|Enuma Elish from Google Images|
***So why was Genesis written? If not to tell us the science and exact factual history of the creation of the world, what was its purpose? Peter Enns points to two important developments in biblical scholarship in the nineteenth century which have significantly influenced how we read Genesis today. The first is biblical archaeology and with it the discovery of ancient creation myths with similarities to Genesis. The second development is an innovative answer to who wrote the Pentateuch and when it was written: “Genesis is an ancient Israelite narrative written to answer pressing ancient Israelite questions.”1 Julius Wellhausen and many other biblical scholars argue that, “the Pentateuch as we know it [...] was not completed until the postexilic period (after the Israelites were allowed to return to their homeland from Babylon beginning in 539 BC).” 2 This means it was formed as a theological response to the Babylonian exile. The author(s) of Genesis were defining Israel as a nation in the wake of Babylonian captivity. The purpose was not simply to provide objective historical or scientific information about the origins of the world, but rather to speak about God, and Israel’s identity as God’s chosen people from the beginning of the world.3
How did biblical archaeology shape our understanding of Genesis? In 1876, George Smith discovered and published Enuma Elish, an ancient Babylonian creation story. Ever since then, the question must be raised: “if the foundational stories of Genesis seem to fit so well among other-clearly ahistorical-stories of the ancient world, in what sense can we really say that Israel’s stories refer to fundamentally unique, revealed, historical events?”4
There are several similarities between the two stories.5 In both Enuma Elish and Genesis matter exists independently of the divine spirit. There is not creation out of nothing, but order out of chaos and there is only darkness before creation. Before the creation of the sun, moon, and stars, light already exists. The chaos symbol in Enuma Elish is the goddess Tiamat. In Enuma Elish, Marduk cuts the body of Tiamat in two and uses half of it to form a barrier to keep the waters from escaping. Genesis 1:6-8 depicts the sky as a solid dome (“firmament”) to keep the waters above where they belong.6 Enuma Elish concludes this sequence with the building of a temple. And John Walton proposes that the ordered cosmos is God’s cosmic temple.7 Wenham explains that in the ancient world the dedication of a temple took a week, and then on the seventh day the god or gods came to dwell in it. So again we see the link between the creation of the world as creating a temple for the Creator who rests on the seventh day. In other words God comes to dwell on earth with man.8 Lamoureux also talks about how Genesis 1-11 is typological and mentions the six days of creation followed by a day of rest modeling the Hebrew work week and Sabbath. Lamoureux claims the author manipulated the number of creation days to serve his theological intention.9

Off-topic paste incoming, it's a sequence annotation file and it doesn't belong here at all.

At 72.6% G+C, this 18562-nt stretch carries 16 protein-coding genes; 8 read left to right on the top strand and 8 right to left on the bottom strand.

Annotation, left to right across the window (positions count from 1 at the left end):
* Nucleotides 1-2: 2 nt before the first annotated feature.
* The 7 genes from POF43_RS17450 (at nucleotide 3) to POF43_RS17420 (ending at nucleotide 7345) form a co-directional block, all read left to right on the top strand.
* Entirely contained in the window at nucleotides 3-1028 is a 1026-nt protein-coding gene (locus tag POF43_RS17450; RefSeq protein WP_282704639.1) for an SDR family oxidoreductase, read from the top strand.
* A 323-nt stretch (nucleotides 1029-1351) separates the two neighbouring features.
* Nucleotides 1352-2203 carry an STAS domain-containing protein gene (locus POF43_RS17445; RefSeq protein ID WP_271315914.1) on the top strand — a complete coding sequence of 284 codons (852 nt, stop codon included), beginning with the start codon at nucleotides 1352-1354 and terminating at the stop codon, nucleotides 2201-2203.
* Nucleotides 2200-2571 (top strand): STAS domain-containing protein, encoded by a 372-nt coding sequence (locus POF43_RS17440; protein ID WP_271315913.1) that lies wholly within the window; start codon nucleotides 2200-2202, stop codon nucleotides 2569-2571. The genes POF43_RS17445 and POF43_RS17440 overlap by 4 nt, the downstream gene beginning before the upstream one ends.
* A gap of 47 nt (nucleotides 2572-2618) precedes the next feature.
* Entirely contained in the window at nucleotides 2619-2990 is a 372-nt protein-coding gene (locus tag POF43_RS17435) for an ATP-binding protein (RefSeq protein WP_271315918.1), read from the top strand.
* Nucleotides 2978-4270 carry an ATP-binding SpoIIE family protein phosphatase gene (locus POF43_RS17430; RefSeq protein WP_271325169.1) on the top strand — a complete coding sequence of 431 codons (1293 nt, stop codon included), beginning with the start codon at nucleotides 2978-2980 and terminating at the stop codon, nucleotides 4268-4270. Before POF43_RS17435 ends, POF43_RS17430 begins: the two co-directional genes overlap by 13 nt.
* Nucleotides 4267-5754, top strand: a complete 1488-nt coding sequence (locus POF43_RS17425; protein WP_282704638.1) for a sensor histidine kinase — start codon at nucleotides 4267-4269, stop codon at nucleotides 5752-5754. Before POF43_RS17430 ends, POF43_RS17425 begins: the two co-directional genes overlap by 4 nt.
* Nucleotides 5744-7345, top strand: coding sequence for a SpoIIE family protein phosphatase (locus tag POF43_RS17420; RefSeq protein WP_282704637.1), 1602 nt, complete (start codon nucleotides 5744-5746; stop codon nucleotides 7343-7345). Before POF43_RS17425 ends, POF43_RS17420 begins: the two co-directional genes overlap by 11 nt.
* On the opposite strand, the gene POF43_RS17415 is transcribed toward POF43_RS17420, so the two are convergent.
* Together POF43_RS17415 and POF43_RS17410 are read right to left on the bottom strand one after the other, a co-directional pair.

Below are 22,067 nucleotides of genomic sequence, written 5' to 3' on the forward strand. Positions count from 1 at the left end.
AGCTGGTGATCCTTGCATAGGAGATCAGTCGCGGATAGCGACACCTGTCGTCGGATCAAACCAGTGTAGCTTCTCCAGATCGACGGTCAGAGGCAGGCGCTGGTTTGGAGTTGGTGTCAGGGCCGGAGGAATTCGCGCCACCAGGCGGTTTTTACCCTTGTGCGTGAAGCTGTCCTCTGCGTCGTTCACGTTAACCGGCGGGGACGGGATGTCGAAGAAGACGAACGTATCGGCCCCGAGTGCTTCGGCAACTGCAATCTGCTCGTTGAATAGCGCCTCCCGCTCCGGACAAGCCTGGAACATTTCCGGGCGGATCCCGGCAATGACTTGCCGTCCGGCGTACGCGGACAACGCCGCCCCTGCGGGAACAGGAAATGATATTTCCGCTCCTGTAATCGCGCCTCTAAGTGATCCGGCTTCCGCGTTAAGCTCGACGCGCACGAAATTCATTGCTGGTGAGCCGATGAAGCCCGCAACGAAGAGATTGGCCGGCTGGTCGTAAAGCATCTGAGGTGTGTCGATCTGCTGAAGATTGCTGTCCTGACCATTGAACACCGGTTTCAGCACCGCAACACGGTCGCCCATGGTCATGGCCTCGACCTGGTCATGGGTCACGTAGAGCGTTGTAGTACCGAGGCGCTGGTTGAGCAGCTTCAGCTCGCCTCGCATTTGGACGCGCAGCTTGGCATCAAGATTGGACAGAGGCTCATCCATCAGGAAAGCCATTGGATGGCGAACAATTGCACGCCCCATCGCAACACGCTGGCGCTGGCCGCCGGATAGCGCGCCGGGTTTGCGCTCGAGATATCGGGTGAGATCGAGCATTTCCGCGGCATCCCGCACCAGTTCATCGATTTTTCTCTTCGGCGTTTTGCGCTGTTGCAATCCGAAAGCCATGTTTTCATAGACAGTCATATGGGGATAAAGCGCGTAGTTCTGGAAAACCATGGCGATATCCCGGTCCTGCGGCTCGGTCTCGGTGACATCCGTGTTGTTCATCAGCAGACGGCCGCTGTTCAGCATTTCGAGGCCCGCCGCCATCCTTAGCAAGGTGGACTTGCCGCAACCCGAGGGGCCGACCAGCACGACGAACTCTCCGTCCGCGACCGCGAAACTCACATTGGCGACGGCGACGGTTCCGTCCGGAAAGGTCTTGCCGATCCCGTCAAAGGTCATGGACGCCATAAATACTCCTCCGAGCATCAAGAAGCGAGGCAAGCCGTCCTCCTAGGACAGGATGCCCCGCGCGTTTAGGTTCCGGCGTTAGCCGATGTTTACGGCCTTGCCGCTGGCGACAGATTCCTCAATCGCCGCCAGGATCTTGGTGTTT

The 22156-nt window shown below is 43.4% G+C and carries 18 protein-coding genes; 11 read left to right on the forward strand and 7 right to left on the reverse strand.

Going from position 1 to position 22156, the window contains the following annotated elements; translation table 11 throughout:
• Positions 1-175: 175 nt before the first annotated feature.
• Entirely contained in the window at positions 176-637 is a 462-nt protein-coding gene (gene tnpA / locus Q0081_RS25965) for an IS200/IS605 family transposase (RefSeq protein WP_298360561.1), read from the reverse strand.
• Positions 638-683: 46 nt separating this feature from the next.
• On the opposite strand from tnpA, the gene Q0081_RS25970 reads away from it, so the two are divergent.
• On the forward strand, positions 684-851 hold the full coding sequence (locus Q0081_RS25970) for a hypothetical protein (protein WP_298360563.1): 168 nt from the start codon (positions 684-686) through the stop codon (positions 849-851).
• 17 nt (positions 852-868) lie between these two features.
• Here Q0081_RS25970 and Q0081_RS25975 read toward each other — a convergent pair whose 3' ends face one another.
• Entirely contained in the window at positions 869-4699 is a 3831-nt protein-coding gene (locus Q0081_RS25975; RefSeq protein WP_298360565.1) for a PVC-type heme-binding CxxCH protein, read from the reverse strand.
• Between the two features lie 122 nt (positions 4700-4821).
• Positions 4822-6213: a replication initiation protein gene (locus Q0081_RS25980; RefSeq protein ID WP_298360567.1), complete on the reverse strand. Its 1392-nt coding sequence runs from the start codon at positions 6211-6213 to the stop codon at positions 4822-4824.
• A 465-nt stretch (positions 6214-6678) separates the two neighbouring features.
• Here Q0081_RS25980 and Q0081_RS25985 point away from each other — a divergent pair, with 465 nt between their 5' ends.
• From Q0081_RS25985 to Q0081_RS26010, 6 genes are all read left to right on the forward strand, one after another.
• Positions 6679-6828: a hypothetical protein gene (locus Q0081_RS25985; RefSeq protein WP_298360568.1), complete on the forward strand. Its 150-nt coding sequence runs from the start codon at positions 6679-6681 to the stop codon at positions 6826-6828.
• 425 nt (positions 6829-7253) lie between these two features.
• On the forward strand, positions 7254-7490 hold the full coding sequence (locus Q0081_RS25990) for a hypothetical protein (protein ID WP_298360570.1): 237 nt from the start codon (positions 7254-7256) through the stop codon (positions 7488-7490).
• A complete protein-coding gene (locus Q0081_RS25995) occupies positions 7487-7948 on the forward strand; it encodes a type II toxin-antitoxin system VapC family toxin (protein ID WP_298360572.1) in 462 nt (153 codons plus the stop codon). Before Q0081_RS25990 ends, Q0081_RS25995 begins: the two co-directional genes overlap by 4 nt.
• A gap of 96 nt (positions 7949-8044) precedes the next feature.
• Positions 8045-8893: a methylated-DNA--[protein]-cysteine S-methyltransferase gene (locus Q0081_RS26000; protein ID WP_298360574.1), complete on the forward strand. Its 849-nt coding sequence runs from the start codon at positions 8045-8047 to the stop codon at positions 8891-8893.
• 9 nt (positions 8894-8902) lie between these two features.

For Enns, what is more important than proving “literary dependence” is the “conceptual similarity” between the two stories. There are still significant differences between the Babylonian and biblical stories as well, which would suggest something besides “borrowing” has taken place. For example there is no divine conflict in Genesis, while conflict is a major theme in Enuma Elish. The key is to understand the Genesis stories in their ancient context and stories like Enuma Elish help us do that by helping us “calibrate the genre of Genesis 1.”10
Our understanding of the second creation story is enhanced by the Atrahasis Epic. Some have said Genesis 2-8 is an Israelite version of Atrahasis.11 In contrast to the Babylonian stories, in Genesis, humans are created as God’s crowning achievement - they are said to be “very good” created in the image of God. Whereas in the Babylonian creation story humans are not made in God’s image. In the Epic of Atrahasis, humans were created more as an afterthought to do the work the gods did not want to do.12
1 Peter Enns The Evolution of Adam (Grand Rapids: Brazos Press, 2012), xviii.
2 Peter Enns, 5.
3 Peter Enns, 5.
4 Peter Enns, 37.
5 For more on the similarities between Enuma Elish and Genesis 1 see Bernard Batto’s Slaying the Dragon, pages 76-77.
6 Peter Enns, 39.
7 John H. Walton, The Lost World of Genesis One (Downers Grove: InterVarsity Press, 2010), 77-80.
8 Wenham, Genesis: History, Fiction, or Neither? 81.
9 Lamoureux, 268.
10 Peter Enns 41.
11 Peter Enns 53, For more on the similarities between Genesis 2 and Atrahasis see Slaying the Dragon by Bernard F. Batto, pages 51-52.
12 Peter Enns, Genesis for Normal People, 25.